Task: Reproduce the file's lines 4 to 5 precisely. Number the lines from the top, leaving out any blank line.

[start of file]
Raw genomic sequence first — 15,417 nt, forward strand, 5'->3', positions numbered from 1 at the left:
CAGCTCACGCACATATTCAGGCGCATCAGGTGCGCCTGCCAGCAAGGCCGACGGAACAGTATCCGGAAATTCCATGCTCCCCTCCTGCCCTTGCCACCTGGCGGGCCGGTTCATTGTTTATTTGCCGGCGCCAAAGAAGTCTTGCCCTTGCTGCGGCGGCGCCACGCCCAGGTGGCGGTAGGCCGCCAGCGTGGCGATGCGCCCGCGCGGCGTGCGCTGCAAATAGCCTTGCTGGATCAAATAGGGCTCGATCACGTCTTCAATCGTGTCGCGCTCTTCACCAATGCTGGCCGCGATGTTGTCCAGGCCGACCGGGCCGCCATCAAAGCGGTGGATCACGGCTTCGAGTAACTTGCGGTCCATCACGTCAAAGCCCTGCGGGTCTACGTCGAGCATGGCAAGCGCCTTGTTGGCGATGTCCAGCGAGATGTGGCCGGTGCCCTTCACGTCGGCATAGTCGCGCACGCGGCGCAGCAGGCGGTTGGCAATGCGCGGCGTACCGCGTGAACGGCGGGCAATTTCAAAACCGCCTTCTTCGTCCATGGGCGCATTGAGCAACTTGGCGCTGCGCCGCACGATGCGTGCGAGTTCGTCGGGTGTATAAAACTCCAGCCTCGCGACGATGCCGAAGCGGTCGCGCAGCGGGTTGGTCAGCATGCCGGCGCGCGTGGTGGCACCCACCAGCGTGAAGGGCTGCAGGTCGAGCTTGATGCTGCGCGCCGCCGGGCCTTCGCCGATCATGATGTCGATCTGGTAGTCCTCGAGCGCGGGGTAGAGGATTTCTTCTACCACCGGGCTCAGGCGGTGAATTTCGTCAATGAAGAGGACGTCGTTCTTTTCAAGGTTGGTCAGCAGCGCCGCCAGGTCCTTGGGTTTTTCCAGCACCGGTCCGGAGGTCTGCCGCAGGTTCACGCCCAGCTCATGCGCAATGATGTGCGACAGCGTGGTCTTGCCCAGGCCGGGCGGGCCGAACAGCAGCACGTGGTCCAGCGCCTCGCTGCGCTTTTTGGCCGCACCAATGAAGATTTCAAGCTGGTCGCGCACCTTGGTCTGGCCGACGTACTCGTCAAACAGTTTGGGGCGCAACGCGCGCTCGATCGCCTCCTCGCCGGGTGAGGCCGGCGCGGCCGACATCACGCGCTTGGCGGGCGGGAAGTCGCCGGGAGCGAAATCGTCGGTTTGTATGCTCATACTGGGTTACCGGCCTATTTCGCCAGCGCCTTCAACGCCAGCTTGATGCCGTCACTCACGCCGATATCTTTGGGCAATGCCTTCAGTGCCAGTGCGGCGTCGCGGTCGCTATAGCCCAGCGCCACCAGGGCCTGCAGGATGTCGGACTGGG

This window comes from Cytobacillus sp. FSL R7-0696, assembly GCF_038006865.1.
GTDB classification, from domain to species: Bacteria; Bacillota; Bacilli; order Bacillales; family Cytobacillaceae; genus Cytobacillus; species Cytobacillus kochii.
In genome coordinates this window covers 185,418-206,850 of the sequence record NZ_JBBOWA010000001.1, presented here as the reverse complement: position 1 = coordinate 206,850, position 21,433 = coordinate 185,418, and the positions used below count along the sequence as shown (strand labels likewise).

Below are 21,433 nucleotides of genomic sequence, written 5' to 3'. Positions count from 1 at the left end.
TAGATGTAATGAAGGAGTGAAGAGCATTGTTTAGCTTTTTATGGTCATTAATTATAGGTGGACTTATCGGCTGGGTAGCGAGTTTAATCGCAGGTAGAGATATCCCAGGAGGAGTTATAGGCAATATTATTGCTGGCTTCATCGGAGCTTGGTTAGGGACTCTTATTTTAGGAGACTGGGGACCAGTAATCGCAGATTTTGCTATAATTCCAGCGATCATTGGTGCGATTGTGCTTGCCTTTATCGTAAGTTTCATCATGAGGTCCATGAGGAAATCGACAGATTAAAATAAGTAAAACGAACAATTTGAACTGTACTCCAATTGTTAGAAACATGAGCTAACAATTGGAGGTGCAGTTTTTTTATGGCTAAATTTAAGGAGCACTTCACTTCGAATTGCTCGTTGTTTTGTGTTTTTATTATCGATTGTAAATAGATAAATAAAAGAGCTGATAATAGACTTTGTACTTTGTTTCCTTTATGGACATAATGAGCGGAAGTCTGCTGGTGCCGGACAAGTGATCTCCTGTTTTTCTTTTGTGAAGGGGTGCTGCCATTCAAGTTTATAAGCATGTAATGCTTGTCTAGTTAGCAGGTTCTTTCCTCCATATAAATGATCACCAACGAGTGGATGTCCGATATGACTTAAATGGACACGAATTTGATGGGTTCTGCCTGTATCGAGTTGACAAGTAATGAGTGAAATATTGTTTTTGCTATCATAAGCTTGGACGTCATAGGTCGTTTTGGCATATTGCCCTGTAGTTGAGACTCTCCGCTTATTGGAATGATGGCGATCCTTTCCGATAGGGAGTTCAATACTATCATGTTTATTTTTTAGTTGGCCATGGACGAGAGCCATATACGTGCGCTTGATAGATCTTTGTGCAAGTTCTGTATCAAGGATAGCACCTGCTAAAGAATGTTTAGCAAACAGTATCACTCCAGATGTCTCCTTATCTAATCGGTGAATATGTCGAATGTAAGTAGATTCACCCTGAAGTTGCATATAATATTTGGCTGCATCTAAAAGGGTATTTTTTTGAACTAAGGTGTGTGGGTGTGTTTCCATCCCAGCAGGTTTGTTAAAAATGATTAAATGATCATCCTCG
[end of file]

GTDB classification, from domain to species: Bacteria; Bacillota; Bacilli; order Bacillales; family Cytobacillaceae; genus Cytobacillus; species Cytobacillus kochii.
In genome coordinates this window covers 185,418-206,850 of the sequence record NZ_JBBOWA010000001.1, presented here as the reverse complement: position 1 = coordinate 206,850, position 21,433 = coordinate 185,418, and the positions used below count along the sequence as shown (strand labels likewise).